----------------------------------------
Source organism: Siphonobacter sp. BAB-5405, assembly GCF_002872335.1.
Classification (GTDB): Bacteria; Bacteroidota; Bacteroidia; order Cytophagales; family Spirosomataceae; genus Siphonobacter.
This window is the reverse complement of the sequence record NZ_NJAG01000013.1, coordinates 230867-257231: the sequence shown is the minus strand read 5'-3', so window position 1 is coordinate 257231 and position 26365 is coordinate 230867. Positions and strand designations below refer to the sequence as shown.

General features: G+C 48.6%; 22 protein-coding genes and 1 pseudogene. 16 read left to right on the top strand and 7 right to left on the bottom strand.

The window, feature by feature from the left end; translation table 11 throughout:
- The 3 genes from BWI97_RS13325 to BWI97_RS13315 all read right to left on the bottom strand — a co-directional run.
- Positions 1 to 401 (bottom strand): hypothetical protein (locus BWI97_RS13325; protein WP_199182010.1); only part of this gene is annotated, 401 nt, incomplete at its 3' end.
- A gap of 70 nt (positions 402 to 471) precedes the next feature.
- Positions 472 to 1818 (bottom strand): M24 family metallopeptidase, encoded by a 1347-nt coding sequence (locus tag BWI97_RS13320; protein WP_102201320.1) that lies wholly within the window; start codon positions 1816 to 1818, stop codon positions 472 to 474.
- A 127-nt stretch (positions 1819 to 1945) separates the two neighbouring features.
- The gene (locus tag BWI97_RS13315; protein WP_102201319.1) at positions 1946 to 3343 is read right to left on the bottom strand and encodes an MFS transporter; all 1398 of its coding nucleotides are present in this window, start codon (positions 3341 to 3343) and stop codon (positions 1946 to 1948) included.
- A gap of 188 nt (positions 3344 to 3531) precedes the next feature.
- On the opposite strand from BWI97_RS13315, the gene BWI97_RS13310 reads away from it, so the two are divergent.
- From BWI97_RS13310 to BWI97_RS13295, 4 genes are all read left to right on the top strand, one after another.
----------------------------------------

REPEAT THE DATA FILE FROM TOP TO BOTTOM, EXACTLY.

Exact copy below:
Source organism: Siphonobacter sp. BAB-5405, assembly GCF_002872335.1.
Classification (GTDB): Bacteria; Bacteroidota; Bacteroidia; order Cytophagales; family Spirosomataceae; genus Siphonobacter.
This window is the reverse complement of the sequence record NZ_NJAG01000013.1, coordinates 230867-257231: the sequence shown is the minus strand read 5'-3', so window position 1 is coordinate 257231 and position 26365 is coordinate 230867. Positions and strand designations below refer to the sequence as shown.

General features: G+C 48.6%; 22 protein-coding genes and 1 pseudogene. 16 read left to right on the top strand and 7 right to left on the bottom strand.

The window, feature by feature from the left end; translation table 11 throughout:
- The 3 genes from BWI97_RS13325 to BWI97_RS13315 all read right to left on the bottom strand — a co-directional run.
- Positions 1 to 401 (bottom strand): hypothetical protein (locus BWI97_RS13325; protein WP_199182010.1); only part of this gene is annotated, 401 nt, incomplete at its 3' end.
- A gap of 70 nt (positions 402 to 471) precedes the next feature.
- Positions 472 to 1818 (bottom strand): M24 family metallopeptidase, encoded by a 1347-nt coding sequence (locus tag BWI97_RS13320; protein WP_102201320.1) that lies wholly within the window; start codon positions 1816 to 1818, stop codon positions 472 to 474.
- A 127-nt stretch (positions 1819 to 1945) separates the two neighbouring features.
- The gene (locus tag BWI97_RS13315; protein WP_102201319.1) at positions 1946 to 3343 is read right to left on the bottom strand and encodes an MFS transporter; all 1398 of its coding nucleotides are present in this window, start codon (positions 3341 to 3343) and stop codon (positions 1946 to 1948) included.
- A gap of 188 nt (positions 3344 to 3531) precedes the next feature.
- On the opposite strand from BWI97_RS13315, the gene BWI97_RS13310 reads away from it, so the two are divergent.
- From BWI97_RS13310 to BWI97_RS13295, 4 genes are all read left to right on the top strand, one after another.